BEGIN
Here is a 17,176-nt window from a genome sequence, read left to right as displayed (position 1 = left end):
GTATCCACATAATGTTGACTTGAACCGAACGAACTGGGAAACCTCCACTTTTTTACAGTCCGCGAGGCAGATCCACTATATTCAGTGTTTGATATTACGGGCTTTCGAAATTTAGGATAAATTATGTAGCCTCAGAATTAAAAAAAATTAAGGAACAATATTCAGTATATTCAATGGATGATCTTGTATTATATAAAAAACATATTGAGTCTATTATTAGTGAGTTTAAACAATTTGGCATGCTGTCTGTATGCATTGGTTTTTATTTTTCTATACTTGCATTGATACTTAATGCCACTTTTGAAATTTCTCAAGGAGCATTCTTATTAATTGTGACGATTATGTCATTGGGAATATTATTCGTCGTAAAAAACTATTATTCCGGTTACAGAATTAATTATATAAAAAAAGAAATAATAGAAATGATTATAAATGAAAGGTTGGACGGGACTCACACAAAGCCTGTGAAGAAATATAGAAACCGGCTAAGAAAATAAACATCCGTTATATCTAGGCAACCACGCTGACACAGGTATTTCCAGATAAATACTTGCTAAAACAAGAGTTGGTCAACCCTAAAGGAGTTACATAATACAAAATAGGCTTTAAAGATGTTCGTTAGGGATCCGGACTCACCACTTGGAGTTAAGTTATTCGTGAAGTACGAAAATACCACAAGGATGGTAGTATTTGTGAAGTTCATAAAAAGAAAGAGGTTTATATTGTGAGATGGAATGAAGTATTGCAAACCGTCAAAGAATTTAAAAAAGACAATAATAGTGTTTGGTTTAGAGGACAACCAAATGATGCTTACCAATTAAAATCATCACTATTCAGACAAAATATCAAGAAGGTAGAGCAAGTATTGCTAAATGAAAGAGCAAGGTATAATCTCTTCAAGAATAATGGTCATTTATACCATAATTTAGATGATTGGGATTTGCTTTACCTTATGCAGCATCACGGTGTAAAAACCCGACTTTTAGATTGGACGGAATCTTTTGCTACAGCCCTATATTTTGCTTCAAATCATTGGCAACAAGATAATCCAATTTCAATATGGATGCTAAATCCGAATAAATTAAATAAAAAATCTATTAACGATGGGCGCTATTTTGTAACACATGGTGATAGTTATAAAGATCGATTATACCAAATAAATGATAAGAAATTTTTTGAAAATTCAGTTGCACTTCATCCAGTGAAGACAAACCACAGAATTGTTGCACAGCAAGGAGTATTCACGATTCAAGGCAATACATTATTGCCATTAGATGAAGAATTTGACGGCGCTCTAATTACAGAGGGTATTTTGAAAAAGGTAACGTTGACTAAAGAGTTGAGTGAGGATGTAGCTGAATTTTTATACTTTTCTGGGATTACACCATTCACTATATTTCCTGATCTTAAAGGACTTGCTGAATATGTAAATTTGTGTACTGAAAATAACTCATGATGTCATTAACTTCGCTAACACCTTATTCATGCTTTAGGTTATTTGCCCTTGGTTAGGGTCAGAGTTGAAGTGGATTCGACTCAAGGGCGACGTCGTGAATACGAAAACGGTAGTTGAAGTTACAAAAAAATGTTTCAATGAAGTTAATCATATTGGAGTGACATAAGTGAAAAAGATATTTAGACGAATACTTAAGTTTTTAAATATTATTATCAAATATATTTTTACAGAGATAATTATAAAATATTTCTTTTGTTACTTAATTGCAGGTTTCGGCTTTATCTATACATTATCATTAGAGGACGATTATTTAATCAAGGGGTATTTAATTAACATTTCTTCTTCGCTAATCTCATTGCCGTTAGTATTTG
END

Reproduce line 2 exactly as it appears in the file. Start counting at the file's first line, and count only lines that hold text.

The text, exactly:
GTATCCACATAATGTTGACTTGAACCGAACGAACTGGGAAACCTCCACTTTTTTACAGTCCGCGAGGCAGATCCACTATATTCAGTGTTTGATATTACGGGCTTTCGAAATTTAGGATAAATTATGTAGCCTCAGAATTAAAAAAAATTAAGGAACAATATTCAGTATATTCAATGGATGATCTTGTATTATATAAAAAACATATTGAGTCTATTATTAGTGAGTTTAAACAATTTGGCATGCTGTCTGTATGCATTGGTTTTTATTTTTCTATACTTGCATTGATACTTAATGCCACTTTTGAAATTTCTCAAGGAGCATTCTTATTAATTGTGACGATTATGTCATTGGGAATATTATTCGTCGTAAAAAACTATTATTCCGGTTACAGAATTAATTATATAAAAAAAGAAATAATAGAAATGATTATAAATGAAAGGTTGGACGGGACTCACACAAAGCCTGTGAAGAAATATAGAAACCGGCTAAGAAAATAAACATCCGTTATATCTAGGCAACCACGCTGACACAGGTATTTCCAGATAAATACTTGCTAAAACAAGAGTTGGTCAACCCTAAAGGAGTTACATAATACAAAATAGGCTTTAAAGATGTTCGTTAGGGATCCGGACTCACCACTTGGAGTTAAGTTATTCGTGAAGTACGAAAATACCACAAGGATGGTAGTATTTGTGAAGTTCATAAAAAGAAAGAGGTTTATATTGTGAGATGGAATGAAGTATTGCAAACCGTCAAAGAATTTAAAAAAGACAATAATAGTGTTTGGTTTAGAGGACAACCAAATGATGCTTACCAATTAAAATCATCACTATTCAGACAAAATATCAAGAAGGTAGAGCAAGTATTGCTAAATGAAAGAGCAAGGTATAATCTCTTCAAGAATAATGGTCATTTATACCATAATTTAGATGATTGGGATTTGCTTTACCTTATGCAGCATCACGGTGTAAAAACCCGACTTTTAGATTGGACGGAATCTTTTGCTACAGCCCTATATTTTGCTTCAAATCATTGGCAACAAGATAATCCAATTTCAATATGGATGCTAAATCCGAATAAATTAAATAAAAAATCTATTAACGATGGGCGCTATTTTGTAACACATGGTGATAGTTATAAAGATCGATTATACCAAATAAATGATAAGAAATTTTTTGAAAATTCAGTTGCACTTCATCCAGTGAAGACAAACCACAGAATTGTTGCACAGCAAGGAGTATTCACGATTCAAGGCAATACATTATTGCCATTAGATGAAGAATTTGACGGCGCTCTAATTACAGAGGGTATTTTGAAAAAGGTAACGTTGACTAAAGAGTTGAGTGAGGATGTAGCTGAATTTTTATACTTTTCTGGGATTACACCATTCACTATATTTCCTGATCTTAAAGGACTTGCTGAATATGTAAATTTGTGTACTGAAAATAACTCATGATGTCATTAACTTCGCTAACACCTTATTCATGCTTTAGGTTATTTGCCCTTGGTTAGGGTCAGAGTTGAAGTGGATTCGACTCAAGGGCGACGTCGTGAATACGAAAACGGTAGTTGAAGTTACAAAAAAATGTTTCAATGAAGTTAATCATATTGGAGTGACATAAGTGAAAAAGATATTTAGACGAATACTTAAGTTTTTAAATATTATTATCAAATATATTTTTACAGAGATAATTATAAAATATTTCTTTTGTTACTTAATTGCAGGTTTCGGCTTTATCTATACATTATCATTAGAGGACGATTATTTAATCAAGGGGTATTTAATTAACATTTCTTCTTCGCTAATCTCATTGCCGTTAGTATTTG